As the previous proud owner of Alexis’s Cirrus and now freshly owner of an SR22 G3 Turbo Perspective, I’d like to contribute to this new thread (plus Peter, who is a good friend, asked me to contribute on onboard oxygen concentrators, which I’m happy to do here unless he insists to be done in the dedicated thread :-). I’d like to start asking what are the empty weights and arms (as per POH) of the SR22s out there, to understand the variability of these parameters so important if you want your insurance to pay if something goes wrong and you need to fly with 4 people on board. My new plane has 2363lbs/138.6, which for a G3 Turbo Perspective with AC seems to me pretty exceptional, and was actually one main selling point for me to buy that specific plane (I have practically the same useful load of a G5!)

Mine is a 2005 G2 SR22 NA and the equivalent numbers are: 2338 / 139

I can not get four adults, luggage and full fuel and stay legal. In fact, with my family (1 × 200lbs, 1 × 180, 2 × 160) and the maximum allowed luggage load of 130 lbs, the theoretical maximum fuel I can load and stay both under the weight limit AND within the CG limit is only 36 USG (the weight alone limit would be 40 USG) vs tank capacity of 81.

In practice, we never carry anything like 130 lbs of baggage and always fly legally with between 50 and 55 USG. Flying high and LOP with an average burn of about 13-14 GPH including take off and climb ROP, that’s a no-wind range of about 570 – 620 NM to empty or 450 – 500 with an IFR divert plus 45 min reserve.


Yes, considering that you have both Turbo and AC, that is indeed a good figure.

Mine is 2339, a G2, with semi-portable oxygen but without Turbo and AC.

However, you shouldn’t overestimate the importance of MTOW in terms of insurance payouts. If the insurance wants to refuse to pay, an overweight condition must have in some way caused the accident. So, if you run over the end of a short runway on takeoff, then yes, they might not pay. But if for example you lose your engine in cruise and crash land it into a field, they will pay even if the aircraft was overweight.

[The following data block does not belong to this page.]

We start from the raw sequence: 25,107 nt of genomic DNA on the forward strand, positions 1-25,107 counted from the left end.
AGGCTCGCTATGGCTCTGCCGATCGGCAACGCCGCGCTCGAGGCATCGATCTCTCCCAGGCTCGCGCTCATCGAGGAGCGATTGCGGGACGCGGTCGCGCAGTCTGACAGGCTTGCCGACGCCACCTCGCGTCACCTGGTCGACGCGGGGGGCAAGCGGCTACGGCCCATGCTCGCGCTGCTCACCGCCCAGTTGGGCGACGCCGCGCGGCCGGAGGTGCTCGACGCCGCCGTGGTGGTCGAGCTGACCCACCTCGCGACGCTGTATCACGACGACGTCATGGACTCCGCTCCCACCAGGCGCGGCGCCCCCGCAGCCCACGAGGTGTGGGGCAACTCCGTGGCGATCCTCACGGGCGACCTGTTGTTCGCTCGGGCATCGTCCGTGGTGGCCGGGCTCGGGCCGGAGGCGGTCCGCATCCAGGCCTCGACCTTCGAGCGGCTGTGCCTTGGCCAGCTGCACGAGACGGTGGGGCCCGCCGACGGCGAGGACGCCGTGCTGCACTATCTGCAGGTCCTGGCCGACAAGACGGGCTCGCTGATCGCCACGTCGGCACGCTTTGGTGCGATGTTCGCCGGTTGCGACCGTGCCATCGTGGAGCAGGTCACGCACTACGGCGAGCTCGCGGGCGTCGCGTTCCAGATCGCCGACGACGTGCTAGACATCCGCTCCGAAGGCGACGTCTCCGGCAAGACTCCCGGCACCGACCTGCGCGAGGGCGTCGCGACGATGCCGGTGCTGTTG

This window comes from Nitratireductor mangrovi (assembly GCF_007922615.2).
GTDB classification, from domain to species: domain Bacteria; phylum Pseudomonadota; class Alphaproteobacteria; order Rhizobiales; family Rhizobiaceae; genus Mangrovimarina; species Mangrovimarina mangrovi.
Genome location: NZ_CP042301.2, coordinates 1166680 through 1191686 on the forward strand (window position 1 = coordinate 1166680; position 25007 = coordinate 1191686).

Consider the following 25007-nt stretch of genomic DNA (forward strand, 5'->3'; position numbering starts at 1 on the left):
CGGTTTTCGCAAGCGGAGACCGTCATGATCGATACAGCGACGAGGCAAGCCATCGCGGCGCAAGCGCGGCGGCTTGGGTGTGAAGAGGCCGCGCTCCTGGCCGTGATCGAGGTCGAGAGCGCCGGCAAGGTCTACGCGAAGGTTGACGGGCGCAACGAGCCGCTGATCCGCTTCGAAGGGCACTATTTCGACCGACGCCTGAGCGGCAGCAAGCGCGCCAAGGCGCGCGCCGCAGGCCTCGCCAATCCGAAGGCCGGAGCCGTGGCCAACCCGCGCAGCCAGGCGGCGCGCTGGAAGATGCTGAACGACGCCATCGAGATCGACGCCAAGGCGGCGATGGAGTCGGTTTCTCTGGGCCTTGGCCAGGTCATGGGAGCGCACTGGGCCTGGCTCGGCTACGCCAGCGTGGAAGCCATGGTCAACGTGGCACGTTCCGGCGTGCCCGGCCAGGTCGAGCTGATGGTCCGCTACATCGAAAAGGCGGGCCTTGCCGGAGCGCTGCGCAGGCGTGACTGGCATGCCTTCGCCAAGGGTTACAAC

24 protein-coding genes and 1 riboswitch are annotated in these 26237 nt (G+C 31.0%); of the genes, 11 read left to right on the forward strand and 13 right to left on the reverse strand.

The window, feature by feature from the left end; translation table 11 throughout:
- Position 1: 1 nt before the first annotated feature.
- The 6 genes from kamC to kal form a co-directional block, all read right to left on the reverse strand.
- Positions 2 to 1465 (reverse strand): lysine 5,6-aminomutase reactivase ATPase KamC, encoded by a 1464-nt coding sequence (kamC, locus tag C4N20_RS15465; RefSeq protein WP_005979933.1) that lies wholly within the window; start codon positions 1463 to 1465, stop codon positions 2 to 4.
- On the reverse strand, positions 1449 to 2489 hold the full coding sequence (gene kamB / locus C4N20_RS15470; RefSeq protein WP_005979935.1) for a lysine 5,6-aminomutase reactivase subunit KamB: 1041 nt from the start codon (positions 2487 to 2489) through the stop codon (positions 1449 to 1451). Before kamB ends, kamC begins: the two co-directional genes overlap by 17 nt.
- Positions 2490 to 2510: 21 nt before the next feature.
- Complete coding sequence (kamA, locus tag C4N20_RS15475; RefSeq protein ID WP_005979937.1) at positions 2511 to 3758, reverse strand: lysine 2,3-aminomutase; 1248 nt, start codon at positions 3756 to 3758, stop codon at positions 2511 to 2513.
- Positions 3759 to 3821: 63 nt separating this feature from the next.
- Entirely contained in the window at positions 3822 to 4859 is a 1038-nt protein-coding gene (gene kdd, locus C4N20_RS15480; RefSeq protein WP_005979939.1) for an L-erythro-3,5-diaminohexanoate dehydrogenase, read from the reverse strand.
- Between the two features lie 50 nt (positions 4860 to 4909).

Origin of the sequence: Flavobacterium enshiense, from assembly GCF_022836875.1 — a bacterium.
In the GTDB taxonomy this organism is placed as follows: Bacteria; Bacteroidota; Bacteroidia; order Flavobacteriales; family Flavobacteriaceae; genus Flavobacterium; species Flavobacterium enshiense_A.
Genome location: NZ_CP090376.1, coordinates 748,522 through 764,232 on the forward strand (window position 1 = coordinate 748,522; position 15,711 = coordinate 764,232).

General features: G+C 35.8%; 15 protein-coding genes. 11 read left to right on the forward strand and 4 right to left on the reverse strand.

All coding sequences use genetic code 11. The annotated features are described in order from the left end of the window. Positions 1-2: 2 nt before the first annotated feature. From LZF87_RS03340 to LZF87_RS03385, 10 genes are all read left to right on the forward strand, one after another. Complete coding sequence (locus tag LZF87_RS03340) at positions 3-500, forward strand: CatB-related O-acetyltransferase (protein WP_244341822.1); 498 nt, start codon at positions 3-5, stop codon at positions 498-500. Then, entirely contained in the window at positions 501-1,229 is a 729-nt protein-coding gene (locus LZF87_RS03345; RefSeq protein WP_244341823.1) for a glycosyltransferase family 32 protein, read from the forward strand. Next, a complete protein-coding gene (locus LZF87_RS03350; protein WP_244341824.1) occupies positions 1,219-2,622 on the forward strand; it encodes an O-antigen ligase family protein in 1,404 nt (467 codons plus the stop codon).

But yes, staying within W&B is still a good idea. I would not want a (non-G5) SR22 above 2350 lbs. Why? If the aircraft is above that number, it becomes quite impossible to fly with four healthy men and their luggage, even with only 2-2.5 hours of fuel (which is the practical minimum to start any kind of flight. (Don’t forget to calculate some TKS fluid).

What is however equally important for me is that with every pound less of empy weight, your short field performance will improve, which is so vital in Europe.

Last Edited by boscomantico at 21 Dec 13:29
Mainz (EDFZ) & Egelsbach (EDFE), Germany

Boscomantico, do you think insurance would pay the repairs if you are overweight and you pull the chute after an engine failure?

Hey, Valerio!
Nice to see you here and glad you found a plane you like! Show a picture!

Mine (which belonged to Valerio before) is # 2206, a 2006 SR22-G2 GTS

G-YORC has an empty weight of lb 2425,6 – with air condition and semi portable oxygen. That’s 1100 kg, 40 kg more than Bosco’s (was that WITH O2?) … heavy. The arm is 143.5

Boscomantico helped me fly it from Gloucester to Munich in June!

Last Edited by Flyer59 at 21 Dec 13:28

in GERMANY i am sure the insurance would pay. I have talked about this with my insurance agent, and another one, several times and they both made it clear that the accident would have to be DIRECTLY related to the negligence/gross negligence.

How are SR22s on grass strips?

Darley Moor, Gamston (UK)
172 Posts